London: 03.20.18 Duty to Accommodate - Employer Obligation

4 Hours

Date and Time

Starts:03/20/2018 7:30 AM

Ends:03/20/2018 12:30 PM

Event Type

Conference

Location

Garden Inn by Hilton

300 King St

London,

Price

Members: $55+HST | Non-Members: $75+HST | Students: $45+HST

Additional Information

Event Sponsor


London: 03.20.18  Duty to Accommodate - Employer Obligations

Ontario employers have the obligation to accommodate the needs of employees on the job, and workplaces are expected to have accommodation policies and procedures in place. The right to be accommodated and the duties of the employer are no well-established in statute and case law. But, what does all of this really mean? How does the employer accommodate a return to work? What if the cost of accommodation is something the organization is unable to undertake?

Join us on March 20th, 2018 to learn more about how to navigate the accommodation process.

Registration is limited.  Be sure to register early so you don't miss out!

 

1.     Legislative Overview

Ben Kropp, VP of Government & External Relations, OSG

Overview of the Ontario Human Rights Code and AODA as their pertain to accommodation and how they shape the Employer – Employee relationship.

2.     Accommodating Mental Health

Jennifer Threndyle, Consultant at Workplace Safety & Prevention Services

Many employees face invisible barriers to employment due to mental illness. This session will review the obligations placed on employers and provide tools on how to handle accommodations with respect and dignity.

3.     When Health & Safety Requirements Conflict with Religious Beliefs

Jeff Thorne, Manager of Training & Consulting, OSG

Under the Ontario Human Rights Code, discrimination because of religion (creed) is against the law. Everyone should have access to the same opportunities and benefits, and be treated with equal dignity and respect, regardless of their religion or creed. Where a person has been negatively affected by a requirement, factor or rule based on religion or creed, failure to accommodate may lead to a finding of a breach of the Code. This can get complicated when health and safety requirements conflict with religious beliefs and practices. This discussion will provide clarity on what to do in these circumstances and what religious beliefs, observances, and practices are part of one's faith or religion and what is excluded.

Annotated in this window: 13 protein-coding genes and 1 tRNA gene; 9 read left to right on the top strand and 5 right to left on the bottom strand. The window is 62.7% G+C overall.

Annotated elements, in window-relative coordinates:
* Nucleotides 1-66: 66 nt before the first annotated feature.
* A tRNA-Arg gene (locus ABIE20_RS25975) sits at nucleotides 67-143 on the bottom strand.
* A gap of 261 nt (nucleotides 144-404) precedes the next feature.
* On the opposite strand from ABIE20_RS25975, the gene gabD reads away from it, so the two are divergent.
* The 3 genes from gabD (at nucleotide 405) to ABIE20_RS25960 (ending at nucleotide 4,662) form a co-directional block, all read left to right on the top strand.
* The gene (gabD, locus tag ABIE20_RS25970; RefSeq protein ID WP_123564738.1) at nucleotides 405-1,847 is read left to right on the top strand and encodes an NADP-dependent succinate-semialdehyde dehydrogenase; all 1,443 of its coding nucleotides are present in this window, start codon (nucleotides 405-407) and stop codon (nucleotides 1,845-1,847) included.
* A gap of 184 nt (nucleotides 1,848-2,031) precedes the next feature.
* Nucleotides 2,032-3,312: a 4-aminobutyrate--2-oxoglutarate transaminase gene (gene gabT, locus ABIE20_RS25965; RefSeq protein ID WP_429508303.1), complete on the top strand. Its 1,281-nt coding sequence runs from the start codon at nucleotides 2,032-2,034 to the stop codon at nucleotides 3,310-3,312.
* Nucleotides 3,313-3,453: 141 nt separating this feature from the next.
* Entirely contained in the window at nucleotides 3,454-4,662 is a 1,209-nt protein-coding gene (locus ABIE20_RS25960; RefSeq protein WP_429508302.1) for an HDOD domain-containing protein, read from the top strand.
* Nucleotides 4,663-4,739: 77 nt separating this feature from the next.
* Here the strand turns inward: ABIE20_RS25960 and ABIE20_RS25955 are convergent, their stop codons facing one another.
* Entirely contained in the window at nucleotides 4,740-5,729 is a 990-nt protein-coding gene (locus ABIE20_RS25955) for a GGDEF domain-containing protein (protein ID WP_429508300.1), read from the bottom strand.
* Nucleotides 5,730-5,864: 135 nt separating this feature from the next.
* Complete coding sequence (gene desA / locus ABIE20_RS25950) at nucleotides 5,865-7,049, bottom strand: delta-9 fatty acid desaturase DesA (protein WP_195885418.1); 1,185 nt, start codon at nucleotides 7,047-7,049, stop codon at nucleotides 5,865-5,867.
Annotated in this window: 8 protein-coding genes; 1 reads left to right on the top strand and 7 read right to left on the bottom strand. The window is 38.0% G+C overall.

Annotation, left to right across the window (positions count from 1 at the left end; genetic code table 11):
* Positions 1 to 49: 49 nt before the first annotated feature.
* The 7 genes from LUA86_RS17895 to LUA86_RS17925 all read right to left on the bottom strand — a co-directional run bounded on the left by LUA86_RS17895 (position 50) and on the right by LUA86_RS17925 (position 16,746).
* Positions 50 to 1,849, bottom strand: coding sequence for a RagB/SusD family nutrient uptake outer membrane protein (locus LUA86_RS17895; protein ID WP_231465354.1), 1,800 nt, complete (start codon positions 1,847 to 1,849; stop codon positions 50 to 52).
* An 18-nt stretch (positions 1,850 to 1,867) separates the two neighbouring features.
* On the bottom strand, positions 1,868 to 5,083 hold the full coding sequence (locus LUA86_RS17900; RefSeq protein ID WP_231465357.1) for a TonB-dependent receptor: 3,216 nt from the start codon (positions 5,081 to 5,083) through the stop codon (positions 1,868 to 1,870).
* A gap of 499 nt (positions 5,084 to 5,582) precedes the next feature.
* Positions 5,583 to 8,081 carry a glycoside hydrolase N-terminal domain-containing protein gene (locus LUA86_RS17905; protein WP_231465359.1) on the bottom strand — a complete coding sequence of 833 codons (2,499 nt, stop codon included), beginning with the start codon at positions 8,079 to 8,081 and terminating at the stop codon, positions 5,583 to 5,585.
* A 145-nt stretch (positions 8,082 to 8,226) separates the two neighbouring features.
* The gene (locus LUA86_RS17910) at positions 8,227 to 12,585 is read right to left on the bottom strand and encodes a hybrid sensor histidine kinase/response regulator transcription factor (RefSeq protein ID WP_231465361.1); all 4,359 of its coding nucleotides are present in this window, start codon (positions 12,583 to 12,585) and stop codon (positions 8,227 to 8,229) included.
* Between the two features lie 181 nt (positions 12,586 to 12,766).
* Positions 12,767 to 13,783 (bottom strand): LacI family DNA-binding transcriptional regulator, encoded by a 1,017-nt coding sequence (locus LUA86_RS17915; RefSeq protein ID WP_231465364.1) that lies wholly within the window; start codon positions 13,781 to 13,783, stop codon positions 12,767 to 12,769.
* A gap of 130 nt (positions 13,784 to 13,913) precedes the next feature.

4.     Risk Assessment of a Worker with Restriction

WSPS

In order to successfully accommodate an employee, the employer needs to complete a risk assessment taking into account that employee's restrictions. This session will review the various steps needed in order to ensure a successful risk assessment. 

5.     Confidentiality & Transparency: An Uneasy Co-Existence?
Elizabeth Traynor, Labour & Employment Partner, Siskinds LLP

It's not news that maintaining confidentiality is a key function of Human Resource professionals.  But how can you maintain confidentiality when you need co-operation from stakeholders to accommodate an employee?  What happens if confidentiality is breached?  At the same time, "transparency" is a corporate buzz-word we're hearing everywhere.  What aspects of the accommodation process require transparency?  What are the tensions between these two concepts? 

6.     What does "Undue Hardship" Really Mean?
Mary Lou Brady, Labour & Employment Partner, Siskinds LLP
As Human Resource professionals, you know that employees must be accommodated "to the point of undue hardship". But what is undue hardship? What factors can you consider in assessing undue hardship? And what factors should you ignore? As important, what procedural steps must be taken before claiming an inability to accommodate on the basis of undue hardship. Simply put, when is enough, enough?



Speaker bio(s)

 Ben Kropp

Ben Kropp

Ben serves as Vice President of Government and External relations for the Occupational Safety Group, a London based company with over twenty years experience in the industry. In his role, Ben lobbies provincial and territorial governments to increase occupational health and safety standards to ensure that every worker has the right to return home safely when the whistle blows. In his spare time, Ben serves as President of the Crohn's and Colitis Foundation of Canada - London chapter, and is a Director with Changing Ways, an organization aimed at ending gender based violence in intimate relationships. He is a member of the Young Professionals' Policy Roundtable with the London Chamber of Commerce